Paying Debits and Learning to Save Money

‘Don’t worry, be happy’ is great advice, but it isn’t easy to follow when it comes to experiencing financial issues. Many of us worry about money – how much we owe, why we can’t save enough – and that doesn’t make us happy. High on the list of financial concerns for many people are bills that need to be paid – especially credit card debt, loans and health-care costs. By paying debts and learning how to save many people can find relief from financial stress.

In this article we will cover:

  1. Paying Debts
  2. Learning to Save Money

Paying Debts

The more money you owe the deeper the hole feels, and interest costs can add up quickly if you are only making minimum payments. To make it worse, missing payments can hurt your credit rating, making it more difficult to get a loan in the future.

Morgan says the key is to pay off those bills as soon as you can. She also suggests making more than the minimum payments whenever possible and paying off loans or credit card balances with the highest interest rates first.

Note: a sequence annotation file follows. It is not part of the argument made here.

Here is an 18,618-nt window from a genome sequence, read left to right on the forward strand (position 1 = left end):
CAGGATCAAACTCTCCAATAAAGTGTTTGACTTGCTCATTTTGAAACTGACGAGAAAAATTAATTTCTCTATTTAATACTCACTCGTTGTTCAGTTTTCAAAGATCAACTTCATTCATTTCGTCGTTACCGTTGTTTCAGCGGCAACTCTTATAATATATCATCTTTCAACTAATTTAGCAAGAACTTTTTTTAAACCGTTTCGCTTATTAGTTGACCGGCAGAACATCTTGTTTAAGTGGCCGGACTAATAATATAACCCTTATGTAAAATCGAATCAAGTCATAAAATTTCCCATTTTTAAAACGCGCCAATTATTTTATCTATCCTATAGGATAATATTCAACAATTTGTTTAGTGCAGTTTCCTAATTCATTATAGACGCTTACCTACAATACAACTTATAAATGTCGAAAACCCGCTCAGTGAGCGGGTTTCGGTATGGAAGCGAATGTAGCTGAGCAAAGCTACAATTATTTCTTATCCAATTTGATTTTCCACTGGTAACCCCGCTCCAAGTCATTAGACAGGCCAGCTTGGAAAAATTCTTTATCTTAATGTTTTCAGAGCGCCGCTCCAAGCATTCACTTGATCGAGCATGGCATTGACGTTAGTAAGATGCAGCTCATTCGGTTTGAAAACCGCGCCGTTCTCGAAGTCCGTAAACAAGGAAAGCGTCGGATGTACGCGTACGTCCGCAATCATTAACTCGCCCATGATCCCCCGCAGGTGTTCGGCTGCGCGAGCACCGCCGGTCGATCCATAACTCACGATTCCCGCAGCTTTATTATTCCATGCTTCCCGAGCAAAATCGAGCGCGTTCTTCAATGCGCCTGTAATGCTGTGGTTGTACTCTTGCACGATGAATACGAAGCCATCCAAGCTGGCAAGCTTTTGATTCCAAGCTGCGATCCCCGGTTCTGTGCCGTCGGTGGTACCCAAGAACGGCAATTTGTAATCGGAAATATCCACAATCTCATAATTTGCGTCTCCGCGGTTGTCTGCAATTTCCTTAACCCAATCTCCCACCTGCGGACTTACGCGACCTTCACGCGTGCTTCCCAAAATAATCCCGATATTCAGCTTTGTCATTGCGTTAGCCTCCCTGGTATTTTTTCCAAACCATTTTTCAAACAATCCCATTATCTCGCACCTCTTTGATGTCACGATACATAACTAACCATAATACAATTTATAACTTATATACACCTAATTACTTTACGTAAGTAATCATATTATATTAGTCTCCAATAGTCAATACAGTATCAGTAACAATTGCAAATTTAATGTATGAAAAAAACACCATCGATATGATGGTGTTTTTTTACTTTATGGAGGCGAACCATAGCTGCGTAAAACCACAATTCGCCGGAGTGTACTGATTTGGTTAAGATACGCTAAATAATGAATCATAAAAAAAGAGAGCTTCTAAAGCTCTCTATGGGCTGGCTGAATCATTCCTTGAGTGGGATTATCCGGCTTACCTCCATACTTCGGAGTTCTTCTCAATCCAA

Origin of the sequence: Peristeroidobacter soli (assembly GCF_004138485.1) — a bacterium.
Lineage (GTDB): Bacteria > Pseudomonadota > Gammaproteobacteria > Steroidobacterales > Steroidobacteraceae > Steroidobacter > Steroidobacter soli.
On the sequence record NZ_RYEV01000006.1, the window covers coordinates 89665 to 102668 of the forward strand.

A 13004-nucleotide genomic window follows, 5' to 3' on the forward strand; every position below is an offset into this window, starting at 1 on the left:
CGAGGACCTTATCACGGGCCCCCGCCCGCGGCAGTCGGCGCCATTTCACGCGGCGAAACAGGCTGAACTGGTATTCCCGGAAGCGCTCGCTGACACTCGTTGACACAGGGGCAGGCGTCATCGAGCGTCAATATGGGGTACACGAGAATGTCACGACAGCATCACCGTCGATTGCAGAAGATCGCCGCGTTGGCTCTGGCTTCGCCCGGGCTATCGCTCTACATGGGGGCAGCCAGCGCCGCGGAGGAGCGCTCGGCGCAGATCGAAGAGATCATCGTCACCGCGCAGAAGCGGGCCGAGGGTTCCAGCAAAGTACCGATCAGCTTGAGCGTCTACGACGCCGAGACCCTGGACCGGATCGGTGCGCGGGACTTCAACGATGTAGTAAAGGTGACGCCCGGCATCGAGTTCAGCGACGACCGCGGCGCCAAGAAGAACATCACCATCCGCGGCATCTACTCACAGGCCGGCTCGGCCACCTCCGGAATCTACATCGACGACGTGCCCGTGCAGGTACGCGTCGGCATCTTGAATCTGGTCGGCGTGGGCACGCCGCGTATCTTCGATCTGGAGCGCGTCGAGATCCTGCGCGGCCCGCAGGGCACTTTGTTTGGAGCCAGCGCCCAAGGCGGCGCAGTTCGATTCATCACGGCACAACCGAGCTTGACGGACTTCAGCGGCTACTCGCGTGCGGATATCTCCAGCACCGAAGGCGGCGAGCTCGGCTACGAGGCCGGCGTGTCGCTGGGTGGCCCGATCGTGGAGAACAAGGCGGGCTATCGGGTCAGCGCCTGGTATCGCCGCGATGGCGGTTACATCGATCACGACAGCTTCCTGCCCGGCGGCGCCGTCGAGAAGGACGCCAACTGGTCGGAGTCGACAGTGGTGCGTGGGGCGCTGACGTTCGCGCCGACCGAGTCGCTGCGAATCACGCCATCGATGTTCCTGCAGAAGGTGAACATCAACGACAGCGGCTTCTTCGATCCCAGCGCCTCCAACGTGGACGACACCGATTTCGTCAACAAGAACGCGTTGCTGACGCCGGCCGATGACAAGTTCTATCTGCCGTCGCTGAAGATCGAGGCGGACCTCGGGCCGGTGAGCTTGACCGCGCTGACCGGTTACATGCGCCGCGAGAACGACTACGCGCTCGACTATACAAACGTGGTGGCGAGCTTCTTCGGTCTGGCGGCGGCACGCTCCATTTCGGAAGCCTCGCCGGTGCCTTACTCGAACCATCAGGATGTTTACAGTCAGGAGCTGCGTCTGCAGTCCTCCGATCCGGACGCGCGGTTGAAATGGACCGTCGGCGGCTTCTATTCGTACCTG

By only making the minimum payment each month, you will end up paying more in interest charges over time. And the higher the interest rate is, the more it will inevitably cost you.

Evaluate your debt payoff strategy with this calculator.  (NOTE: This is only an estimate. Actual payoff amounts and timelines can vary.)

Learning to Save

The wise move here is to work on paying off your debts first, then start saving. Building an emergency fund is important because that money can be used instead of having to borrow money for unexpected expenses such as replacing a broken refrigerator or medical expenses. When it comes to your health, Morgan also recommends having health insurance to help offset the high costs of care.